Friday, January 27, 2012

Why I Haven't Been Hiring Testers


As many of you know, my engineering career started in software testing. I'm in engineering management now, and spend most of my time building and managing teams, writing code (product code and test code), and handling technology strategy for various clients. I feel like that's important to mention up front: I am not anti-test.

But.

Well, here's the thing. I haven't hired a straight up manual tester since 2007. I haven't hired anyone to a test position since 2009. I've hired developers, contracted designers, even hired project managers and contracted documentation experts. But no testers. I know what kind of value a tester can bring to an organization... so why haven't I hired one?

Well, partly because the testers that we did hire mostly stayed. That guy I hired in 2007 is still with the company and still doing testing. The guy I hired in 2009 is still with the company, although he has moved into development. We're still getting the testing function.

There's another part, too. I've basically stopped hiring testers as an early team component.

The testing function is hugely important. We do want to know that what we built works and that it fits our customers needs. So why no testers?

Increasingly, I have other people who are embracing the tasks that used to be reserved for a dedicated tester:
- developers have survived - thrived even - while writing test automation
- product owners have been eager to use the product in a structured way
- customer service reps and implementation managers have been able to provide additional context about application usage and behavior
- improved monitoring points out problems in dev, QA and production, and makes the patterns behind them apparent so debugging is a lot easier

Now, for some applications I'd still hire a tester. I'd make that hire when I needed that kind of specialized knowledge. But that knowledge is becoming less and less specialized as more people start listening to the mantra that "quality is everyone's responsibility". We're seeing more people who test, even as I'm around fewer testers.

Test is not dead. Test is more pervasive and discussed than it has been for most of my career. The dedicated tester, however, is becoming more rare. And I think that's actually good.

5 comments:

  1. So how this been working out - any problems with delivery, have the customers been happy with the quality delivered ?

    "I've basically stopped hiring testers as an early team component." - does this imply you'd hire a tester later on ? If so, why ? What value would they add later on that they dont add in the early stage ?

    I'm joining a company as their sole dedicated tester but they've been doing pretty well without one for the last 10 years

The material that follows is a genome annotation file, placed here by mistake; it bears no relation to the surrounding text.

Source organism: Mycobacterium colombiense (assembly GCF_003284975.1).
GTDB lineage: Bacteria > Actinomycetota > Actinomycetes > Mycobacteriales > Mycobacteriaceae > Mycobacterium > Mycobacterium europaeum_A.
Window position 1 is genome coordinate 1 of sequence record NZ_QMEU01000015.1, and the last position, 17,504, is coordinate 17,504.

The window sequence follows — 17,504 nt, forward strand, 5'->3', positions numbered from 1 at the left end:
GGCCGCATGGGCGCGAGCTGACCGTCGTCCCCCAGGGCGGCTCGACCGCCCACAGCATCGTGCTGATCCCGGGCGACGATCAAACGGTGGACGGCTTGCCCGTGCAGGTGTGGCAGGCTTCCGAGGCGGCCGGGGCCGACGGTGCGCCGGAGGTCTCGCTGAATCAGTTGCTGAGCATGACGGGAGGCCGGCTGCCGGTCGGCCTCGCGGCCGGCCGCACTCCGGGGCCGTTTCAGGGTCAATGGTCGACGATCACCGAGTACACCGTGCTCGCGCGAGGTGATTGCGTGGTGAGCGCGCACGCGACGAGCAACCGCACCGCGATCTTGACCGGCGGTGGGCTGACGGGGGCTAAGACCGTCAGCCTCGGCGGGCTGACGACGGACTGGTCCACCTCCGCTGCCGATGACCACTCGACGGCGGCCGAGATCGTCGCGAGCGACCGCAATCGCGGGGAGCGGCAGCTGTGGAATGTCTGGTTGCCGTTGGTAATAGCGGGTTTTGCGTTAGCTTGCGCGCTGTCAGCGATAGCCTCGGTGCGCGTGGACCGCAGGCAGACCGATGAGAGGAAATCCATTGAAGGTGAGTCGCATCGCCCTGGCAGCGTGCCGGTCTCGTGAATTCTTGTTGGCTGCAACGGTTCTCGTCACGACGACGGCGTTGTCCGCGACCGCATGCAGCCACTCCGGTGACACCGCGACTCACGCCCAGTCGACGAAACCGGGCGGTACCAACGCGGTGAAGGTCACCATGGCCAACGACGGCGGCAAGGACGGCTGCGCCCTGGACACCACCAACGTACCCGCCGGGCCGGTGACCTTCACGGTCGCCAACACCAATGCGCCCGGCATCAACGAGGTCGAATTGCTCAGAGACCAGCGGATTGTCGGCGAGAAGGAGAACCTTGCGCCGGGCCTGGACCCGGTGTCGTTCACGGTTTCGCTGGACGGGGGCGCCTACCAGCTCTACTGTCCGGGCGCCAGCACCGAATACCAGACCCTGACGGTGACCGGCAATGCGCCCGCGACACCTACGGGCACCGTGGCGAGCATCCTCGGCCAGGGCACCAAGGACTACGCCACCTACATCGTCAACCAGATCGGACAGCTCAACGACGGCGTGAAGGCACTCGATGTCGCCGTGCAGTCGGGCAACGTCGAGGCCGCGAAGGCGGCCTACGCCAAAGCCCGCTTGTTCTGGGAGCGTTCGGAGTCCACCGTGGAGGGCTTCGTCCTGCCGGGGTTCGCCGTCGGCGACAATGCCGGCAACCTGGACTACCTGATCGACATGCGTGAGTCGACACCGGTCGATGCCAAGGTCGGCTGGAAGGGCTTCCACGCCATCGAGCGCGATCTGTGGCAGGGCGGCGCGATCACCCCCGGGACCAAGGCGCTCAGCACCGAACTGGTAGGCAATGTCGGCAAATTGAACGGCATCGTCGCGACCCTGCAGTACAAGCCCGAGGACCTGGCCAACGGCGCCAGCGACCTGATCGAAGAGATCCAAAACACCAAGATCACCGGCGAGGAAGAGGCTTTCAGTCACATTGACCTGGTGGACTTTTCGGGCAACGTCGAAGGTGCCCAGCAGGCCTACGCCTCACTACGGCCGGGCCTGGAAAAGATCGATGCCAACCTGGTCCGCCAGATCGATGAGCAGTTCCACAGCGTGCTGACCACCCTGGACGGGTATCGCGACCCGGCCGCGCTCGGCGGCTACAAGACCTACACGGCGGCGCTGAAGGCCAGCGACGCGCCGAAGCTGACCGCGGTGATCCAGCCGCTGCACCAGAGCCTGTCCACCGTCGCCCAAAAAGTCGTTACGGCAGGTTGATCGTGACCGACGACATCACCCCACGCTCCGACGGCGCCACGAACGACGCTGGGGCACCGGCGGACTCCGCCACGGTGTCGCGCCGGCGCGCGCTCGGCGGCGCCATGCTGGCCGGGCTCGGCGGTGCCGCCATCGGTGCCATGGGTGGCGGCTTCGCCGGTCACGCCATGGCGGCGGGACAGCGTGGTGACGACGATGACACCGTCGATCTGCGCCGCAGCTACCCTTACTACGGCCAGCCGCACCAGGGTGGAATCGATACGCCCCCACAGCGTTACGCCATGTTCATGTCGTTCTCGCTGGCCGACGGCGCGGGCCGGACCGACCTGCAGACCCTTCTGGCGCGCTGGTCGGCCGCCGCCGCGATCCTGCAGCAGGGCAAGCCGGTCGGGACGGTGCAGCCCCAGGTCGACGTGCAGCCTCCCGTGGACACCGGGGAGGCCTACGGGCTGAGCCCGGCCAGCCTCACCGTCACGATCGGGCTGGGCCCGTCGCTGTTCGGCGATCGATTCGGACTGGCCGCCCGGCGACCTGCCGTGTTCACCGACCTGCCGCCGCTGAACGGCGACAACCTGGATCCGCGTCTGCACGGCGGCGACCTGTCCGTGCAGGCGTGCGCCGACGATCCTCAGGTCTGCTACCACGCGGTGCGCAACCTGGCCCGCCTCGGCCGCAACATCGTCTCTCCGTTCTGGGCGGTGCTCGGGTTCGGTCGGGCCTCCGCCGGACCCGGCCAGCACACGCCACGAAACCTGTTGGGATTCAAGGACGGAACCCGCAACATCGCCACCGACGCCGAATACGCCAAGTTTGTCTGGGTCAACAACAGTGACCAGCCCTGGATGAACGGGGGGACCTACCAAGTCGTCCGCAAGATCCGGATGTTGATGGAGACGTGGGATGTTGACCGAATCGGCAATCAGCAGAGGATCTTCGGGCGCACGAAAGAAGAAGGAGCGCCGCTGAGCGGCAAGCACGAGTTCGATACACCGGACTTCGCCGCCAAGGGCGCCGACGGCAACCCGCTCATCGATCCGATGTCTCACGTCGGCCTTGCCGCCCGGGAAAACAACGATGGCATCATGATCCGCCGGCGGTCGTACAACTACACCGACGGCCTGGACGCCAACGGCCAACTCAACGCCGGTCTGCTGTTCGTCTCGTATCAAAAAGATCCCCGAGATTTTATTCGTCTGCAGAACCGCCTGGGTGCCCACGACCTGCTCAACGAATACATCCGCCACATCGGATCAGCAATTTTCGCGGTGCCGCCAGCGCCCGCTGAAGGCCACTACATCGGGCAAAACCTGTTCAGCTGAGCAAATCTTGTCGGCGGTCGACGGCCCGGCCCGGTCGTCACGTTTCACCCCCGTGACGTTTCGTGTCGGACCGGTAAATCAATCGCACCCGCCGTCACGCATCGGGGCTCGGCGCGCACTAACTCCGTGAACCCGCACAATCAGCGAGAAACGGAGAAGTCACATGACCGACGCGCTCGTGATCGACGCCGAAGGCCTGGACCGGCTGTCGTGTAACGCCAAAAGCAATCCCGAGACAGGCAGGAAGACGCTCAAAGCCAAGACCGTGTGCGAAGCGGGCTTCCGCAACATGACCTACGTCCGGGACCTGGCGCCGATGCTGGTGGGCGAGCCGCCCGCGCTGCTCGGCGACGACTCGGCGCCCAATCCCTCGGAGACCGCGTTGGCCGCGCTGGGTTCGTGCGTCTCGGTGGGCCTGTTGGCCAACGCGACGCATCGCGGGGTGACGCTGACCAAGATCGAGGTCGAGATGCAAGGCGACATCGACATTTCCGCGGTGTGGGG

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  2. So how this been working out - any problems with delivery, have the customers been happy with the quality delivered ?

    "I've basically stopped hiring testers as an early team component." - does this imply you'd hire a tester later on ? If so, why ? What value would they add later on that they dont add in the early stage ?

    I'm joining a company as their sole dedicated tester but they've been doing pretty well without one for the last 10 years

    ReplyDelete
  3. Phil, good questions. So far it's been working fine; we haven't had any delivery problems, and my phone has been pretty darn quiet on the complaint side!

    I should probably also mention that I've been mostly working on products that are testable by devs and/or product owner types. They fall into two categories: (1) very straightforward apps - think web app; or (2) products meant for use by other developers. I'd be more likely to bring in a dedicated tester if the other people on the team didn't understand the problem space as well, or if the products were more complex.

    I reserve the right to hire testers later, and can certainly think of situations where I would. Take, for example, one product I'm working on, which is basically a web application. As it gets more popular I could certainly see hiring, for example, a performance tester to make sure it can keep up as traffic grows.

    Congrats on joining the new company! I hope you have a grand time with it.

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  4. I think it's a little more difficult to apply this strategy for web development, and also when your project is developed by beginners.

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  5. agoox - interesting take. You make a particularly good point about beginners. If you don't have people who can do the testing tasks (say, your developers), you need to bring in some people who can do those tasks. I'd argue you should also be teaching your beginners testing as well as development!

    Oddly, I've had the most success here while doing web development. Maybe it's the development stacks we use, but I've found those stacks to be some of the most dev-tester friendly in terms of tool availability and general advocacy.

    ReplyDelete